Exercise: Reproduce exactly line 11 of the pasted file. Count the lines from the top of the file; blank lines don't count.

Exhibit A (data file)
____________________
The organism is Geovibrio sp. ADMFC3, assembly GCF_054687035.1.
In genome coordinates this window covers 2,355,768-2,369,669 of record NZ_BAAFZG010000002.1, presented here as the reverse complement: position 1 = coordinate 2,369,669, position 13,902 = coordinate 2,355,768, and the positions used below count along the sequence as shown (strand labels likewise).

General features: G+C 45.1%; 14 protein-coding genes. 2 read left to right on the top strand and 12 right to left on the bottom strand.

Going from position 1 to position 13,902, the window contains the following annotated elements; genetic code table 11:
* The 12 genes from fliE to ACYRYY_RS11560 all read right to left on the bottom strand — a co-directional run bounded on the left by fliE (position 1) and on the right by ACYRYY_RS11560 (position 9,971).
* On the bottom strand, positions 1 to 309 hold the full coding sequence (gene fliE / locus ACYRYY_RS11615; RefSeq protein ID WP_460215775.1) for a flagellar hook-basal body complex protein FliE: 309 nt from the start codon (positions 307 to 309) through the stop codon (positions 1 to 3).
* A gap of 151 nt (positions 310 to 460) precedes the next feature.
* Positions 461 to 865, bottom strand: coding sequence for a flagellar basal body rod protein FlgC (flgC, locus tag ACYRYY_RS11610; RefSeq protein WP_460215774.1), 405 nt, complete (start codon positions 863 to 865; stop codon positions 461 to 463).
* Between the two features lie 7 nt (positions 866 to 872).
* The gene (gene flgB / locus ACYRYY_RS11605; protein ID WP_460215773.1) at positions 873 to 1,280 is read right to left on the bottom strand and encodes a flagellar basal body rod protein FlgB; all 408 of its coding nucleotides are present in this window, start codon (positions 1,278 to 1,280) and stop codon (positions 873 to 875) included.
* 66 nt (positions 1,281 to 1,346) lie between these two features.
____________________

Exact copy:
* 66 nt (positions 1,281 to 1,346) lie between these two features.